Wednesday, September 28, 2011

My book of the moment

Annie On My Mind by Nancy Garden is beautiful, touching, full of sugar-sweet moments, but also tackles institutionalised homophobia in schools and even touches on those using religion as their basis for homophobic tirades. It's about two girls, Eliza and Annie, who fall in love only to find that, especially in Eliza's case, that her school isn't ready for her. It contrasts between poor and rich, open minded and closed minded, shame and pride. It's such a stunning book that I found it hard to sleep after reading it.

I read it all in one night, and this was after reading a good chunk of Scott Westerfeld's Goliath, and I don't regret staying up to read it. It was worth every moment.

Tuesday, September 27, 2011

DC's New 52 - Four Reviews (Light Spoilers)

These reviews are ones I posted over on SFFWorld, but I'll add them to my blog too and give a bit of a better intro and a quick bit of editing.

I've been somewhat interested in DC for a while, but like Marvel I've found it seemingly impenetrable. There also hasn't been much in the way of characters or teams for me to care for. Whilst Marvel had the young adult X-Men with Mercury, Blindfold, Pixie, X-23 et al, along with Deadpool and some other titles, I never found anything really interesting in DC's stable until recently. Over the past few months, I've read the excellent Batwoman: Elegy and the first two Stephanie Brown/Batgirl trades, Batgirl Rising and The Flood, both of which I enjoyed. There's also been a few other things here and there I've been interested by. I found out about the New 52 a short while ago, and I've been waiting until now to give DC a fair try. I ordered four of the female-centric first issues, Wonder Woman, Birds of Prey, Batgirl and Batwoman in order to see if I'd like them and wish to continue reading.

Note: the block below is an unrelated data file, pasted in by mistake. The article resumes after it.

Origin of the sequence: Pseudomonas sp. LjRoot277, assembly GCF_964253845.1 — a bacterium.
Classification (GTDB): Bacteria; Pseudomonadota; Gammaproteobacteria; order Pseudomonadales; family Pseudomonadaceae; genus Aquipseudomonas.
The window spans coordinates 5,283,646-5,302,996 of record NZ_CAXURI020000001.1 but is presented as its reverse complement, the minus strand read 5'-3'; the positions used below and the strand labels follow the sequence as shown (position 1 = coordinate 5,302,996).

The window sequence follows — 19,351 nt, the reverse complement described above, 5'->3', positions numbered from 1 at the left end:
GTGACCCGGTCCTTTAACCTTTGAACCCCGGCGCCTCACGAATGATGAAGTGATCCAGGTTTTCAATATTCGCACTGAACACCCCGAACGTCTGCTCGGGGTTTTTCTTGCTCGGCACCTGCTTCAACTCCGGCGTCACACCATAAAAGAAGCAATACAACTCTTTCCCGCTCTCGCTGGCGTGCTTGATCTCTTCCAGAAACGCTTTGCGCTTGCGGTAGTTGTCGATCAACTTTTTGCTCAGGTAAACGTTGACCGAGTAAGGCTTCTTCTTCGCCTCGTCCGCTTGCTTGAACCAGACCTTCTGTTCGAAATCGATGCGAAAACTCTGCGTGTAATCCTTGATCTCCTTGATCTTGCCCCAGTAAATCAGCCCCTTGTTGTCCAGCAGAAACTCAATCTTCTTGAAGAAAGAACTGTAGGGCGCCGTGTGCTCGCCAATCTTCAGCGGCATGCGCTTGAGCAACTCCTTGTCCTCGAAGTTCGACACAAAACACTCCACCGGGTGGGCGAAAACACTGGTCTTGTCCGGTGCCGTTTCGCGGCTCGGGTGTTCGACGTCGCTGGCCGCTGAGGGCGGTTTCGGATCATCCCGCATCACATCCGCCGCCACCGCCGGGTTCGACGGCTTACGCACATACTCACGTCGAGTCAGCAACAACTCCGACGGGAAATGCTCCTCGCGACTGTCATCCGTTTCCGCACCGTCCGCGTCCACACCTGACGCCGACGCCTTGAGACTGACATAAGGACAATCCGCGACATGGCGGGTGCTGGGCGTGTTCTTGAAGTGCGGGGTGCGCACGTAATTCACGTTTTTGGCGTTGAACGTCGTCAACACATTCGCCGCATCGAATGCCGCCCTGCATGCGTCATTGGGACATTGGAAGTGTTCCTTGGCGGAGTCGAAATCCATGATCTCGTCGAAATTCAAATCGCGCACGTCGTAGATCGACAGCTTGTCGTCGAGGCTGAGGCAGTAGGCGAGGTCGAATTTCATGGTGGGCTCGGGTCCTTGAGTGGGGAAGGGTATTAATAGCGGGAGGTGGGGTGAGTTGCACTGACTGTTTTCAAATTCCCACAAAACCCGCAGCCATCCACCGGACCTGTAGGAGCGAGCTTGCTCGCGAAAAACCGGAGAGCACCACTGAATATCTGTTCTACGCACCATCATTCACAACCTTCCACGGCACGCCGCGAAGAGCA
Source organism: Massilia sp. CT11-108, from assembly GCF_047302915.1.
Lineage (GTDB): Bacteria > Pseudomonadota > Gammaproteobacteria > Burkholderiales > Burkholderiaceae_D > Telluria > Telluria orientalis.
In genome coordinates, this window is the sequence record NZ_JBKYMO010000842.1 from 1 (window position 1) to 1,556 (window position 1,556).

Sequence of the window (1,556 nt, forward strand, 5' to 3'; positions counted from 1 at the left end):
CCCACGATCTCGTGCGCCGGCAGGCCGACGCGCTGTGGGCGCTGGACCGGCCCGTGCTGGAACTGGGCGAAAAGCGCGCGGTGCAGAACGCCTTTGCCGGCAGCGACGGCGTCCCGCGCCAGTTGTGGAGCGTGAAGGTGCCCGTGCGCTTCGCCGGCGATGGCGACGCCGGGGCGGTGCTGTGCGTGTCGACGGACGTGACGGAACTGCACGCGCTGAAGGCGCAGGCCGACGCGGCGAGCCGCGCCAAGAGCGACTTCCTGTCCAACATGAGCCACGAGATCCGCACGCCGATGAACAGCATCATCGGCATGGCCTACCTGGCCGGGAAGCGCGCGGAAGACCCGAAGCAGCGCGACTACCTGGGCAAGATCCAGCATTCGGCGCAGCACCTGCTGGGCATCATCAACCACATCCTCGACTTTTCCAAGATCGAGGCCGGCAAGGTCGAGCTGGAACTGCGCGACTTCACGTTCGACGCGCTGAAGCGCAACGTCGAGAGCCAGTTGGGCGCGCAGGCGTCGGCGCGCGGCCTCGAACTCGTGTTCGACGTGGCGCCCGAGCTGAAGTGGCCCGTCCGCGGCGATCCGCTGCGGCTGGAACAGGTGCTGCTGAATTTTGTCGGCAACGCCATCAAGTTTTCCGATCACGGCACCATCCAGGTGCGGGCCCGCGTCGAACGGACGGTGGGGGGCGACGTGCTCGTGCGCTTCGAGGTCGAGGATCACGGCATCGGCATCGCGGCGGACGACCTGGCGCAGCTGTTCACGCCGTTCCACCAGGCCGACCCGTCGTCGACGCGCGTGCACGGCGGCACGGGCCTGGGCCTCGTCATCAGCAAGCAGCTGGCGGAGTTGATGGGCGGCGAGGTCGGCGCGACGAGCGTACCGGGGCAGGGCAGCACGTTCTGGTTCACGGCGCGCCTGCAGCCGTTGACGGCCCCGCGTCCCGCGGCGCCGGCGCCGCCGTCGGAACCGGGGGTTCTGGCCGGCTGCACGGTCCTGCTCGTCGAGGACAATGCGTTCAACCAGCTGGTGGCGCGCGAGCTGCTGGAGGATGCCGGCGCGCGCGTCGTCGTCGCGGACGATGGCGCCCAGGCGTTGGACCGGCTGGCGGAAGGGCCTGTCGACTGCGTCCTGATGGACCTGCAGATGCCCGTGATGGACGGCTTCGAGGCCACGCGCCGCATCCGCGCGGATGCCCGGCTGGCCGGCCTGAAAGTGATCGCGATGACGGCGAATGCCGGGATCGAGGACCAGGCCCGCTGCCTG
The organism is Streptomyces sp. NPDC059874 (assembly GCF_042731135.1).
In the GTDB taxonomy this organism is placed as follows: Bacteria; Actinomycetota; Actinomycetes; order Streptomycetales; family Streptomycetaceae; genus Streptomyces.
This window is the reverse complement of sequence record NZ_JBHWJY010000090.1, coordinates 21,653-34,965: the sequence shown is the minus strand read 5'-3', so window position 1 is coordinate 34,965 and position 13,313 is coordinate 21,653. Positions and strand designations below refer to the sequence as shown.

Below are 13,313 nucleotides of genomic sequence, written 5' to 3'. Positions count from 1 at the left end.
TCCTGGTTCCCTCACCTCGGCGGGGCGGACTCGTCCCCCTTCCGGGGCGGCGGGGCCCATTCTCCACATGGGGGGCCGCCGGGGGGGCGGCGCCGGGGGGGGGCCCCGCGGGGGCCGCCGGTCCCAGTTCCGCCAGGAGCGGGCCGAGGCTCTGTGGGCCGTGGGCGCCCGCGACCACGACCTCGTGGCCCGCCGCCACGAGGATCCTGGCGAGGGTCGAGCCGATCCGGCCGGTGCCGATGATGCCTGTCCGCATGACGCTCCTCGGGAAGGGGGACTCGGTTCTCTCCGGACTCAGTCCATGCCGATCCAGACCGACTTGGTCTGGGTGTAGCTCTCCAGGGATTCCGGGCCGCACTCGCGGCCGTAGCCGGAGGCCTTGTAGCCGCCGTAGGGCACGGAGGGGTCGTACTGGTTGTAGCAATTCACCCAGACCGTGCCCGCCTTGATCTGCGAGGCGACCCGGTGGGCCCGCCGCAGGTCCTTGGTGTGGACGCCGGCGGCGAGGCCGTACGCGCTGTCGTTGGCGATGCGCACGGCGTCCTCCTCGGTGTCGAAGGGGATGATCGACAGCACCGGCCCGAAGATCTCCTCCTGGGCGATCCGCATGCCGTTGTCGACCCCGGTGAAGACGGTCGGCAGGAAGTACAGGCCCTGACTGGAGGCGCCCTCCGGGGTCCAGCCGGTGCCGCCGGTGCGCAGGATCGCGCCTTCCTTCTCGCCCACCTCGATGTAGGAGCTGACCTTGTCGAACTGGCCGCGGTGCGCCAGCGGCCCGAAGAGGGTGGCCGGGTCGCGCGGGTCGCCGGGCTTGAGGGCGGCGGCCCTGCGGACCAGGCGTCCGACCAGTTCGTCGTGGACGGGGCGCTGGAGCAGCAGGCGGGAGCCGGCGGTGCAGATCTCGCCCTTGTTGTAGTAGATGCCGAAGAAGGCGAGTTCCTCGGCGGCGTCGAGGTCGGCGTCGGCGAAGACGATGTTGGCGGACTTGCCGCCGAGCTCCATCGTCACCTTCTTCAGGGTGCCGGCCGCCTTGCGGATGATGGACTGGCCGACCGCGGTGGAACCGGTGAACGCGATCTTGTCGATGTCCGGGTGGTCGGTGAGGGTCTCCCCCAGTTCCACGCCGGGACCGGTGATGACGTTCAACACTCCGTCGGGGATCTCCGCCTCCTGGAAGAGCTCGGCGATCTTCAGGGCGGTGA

Without further ado, here are my quick reviews. Of course, it goes without saying that there are some spoilers ahead.

Wonder Woman #1
The art is the easiest bit for this one. It was clear, well drawn and fairly modest for DC. I am very worried that Wonder Woman will lose her height, however. She seemed to stand a good six or seven feet tall, but I reckon she'll drop down a bit later or stand at the same height as other women.

As for the story? I... am disappointed, I must admit. I will be honest and say nothing really had me wanting more bar Wonder Woman herself. Whilst I understand it's a set up issue, it didn't really bother to answer any questions nor give any real grounding, simply opting to say this guy will cause issues, Wonder Woman is hot and don't you know it, this guy is dead, centaurs exist and that was about it. I put it down and I wasn't itching for more. I had no idea what was really going on, how the events connected, and I wasn't made to care more about them.

Maybe a 5/10. It wasn't bad, but could have been better.

Birds of Prey #1